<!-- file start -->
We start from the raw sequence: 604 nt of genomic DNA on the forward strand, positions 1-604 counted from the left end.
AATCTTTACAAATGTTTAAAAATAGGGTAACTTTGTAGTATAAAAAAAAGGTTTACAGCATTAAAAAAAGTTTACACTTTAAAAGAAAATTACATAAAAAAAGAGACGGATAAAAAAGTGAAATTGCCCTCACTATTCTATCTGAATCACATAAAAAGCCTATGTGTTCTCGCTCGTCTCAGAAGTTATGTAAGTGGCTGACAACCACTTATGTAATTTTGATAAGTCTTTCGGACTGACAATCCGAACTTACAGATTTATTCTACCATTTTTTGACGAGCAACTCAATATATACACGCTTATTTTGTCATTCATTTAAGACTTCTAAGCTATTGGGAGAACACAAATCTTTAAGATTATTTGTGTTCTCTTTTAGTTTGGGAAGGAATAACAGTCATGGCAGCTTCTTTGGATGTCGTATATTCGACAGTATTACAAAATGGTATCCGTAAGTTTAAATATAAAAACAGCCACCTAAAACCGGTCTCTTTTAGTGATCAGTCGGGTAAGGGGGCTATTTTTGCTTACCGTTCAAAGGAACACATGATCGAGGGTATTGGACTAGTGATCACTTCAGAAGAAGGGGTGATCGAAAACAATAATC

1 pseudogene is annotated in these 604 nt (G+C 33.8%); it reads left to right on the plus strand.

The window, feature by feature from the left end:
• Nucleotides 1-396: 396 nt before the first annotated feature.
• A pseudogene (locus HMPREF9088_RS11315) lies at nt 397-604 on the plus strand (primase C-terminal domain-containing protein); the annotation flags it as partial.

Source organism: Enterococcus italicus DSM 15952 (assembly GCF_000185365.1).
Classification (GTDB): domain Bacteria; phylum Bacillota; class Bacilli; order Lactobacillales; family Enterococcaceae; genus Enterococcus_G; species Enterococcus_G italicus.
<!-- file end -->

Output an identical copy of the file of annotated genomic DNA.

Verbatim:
We start from the raw sequence: 604 nt of genomic DNA on the forward strand, positions 1-604 counted from the left end.
AATCTTTACAAATGTTTAAAAATAGGGTAACTTTGTAGTATAAAAAAAAGGTTTACAGCATTAAAAAAAGTTTACACTTTAAAAGAAAATTACATAAAAAAAGAGACGGATAAAAAAGTGAAATTGCCCTCACTATTCTATCTGAATCACATAAAAAGCCTATGTGTTCTCGCTCGTCTCAGAAGTTATGTAAGTGGCTGACAACCACTTATGTAATTTTGATAAGTCTTTCGGACTGACAATCCGAACTTACAGATTTATTCTACCATTTTTTGACGAGCAACTCAATATATACACGCTTATTTTGTCATTCATTTAAGACTTCTAAGCTATTGGGAGAACACAAATCTTTAAGATTATTTGTGTTCTCTTTTAGTTTGGGAAGGAATAACAGTCATGGCAGCTTCTTTGGATGTCGTATATTCGACAGTATTACAAAATGGTATCCGTAAGTTTAAATATAAAAACAGCCACCTAAAACCGGTCTCTTTTAGTGATCAGTCGGGTAAGGGGGCTATTTTTGCTTACCGTTCAAAGGAACACATGATCGAGGGTATTGGACTAGTGATCACTTCAGAAGAAGGGGTGATCGAAAACAATAATC

1 pseudogene is annotated in these 604 nt (G+C 33.8%); it reads left to right on the plus strand.

The window, feature by feature from the left end:
• Nucleotides 1-396: 396 nt before the first annotated feature.
• A pseudogene (locus HMPREF9088_RS11315) lies at nt 397-604 on the plus strand (primase C-terminal domain-containing protein); the annotation flags it as partial.

Source organism: Enterococcus italicus DSM 15952 (assembly GCF_000185365.1).
Classification (GTDB): domain Bacteria; phylum Bacillota; class Bacilli; order Lactobacillales; family Enterococcaceae; genus Enterococcus_G; species Enterococcus_G italicus.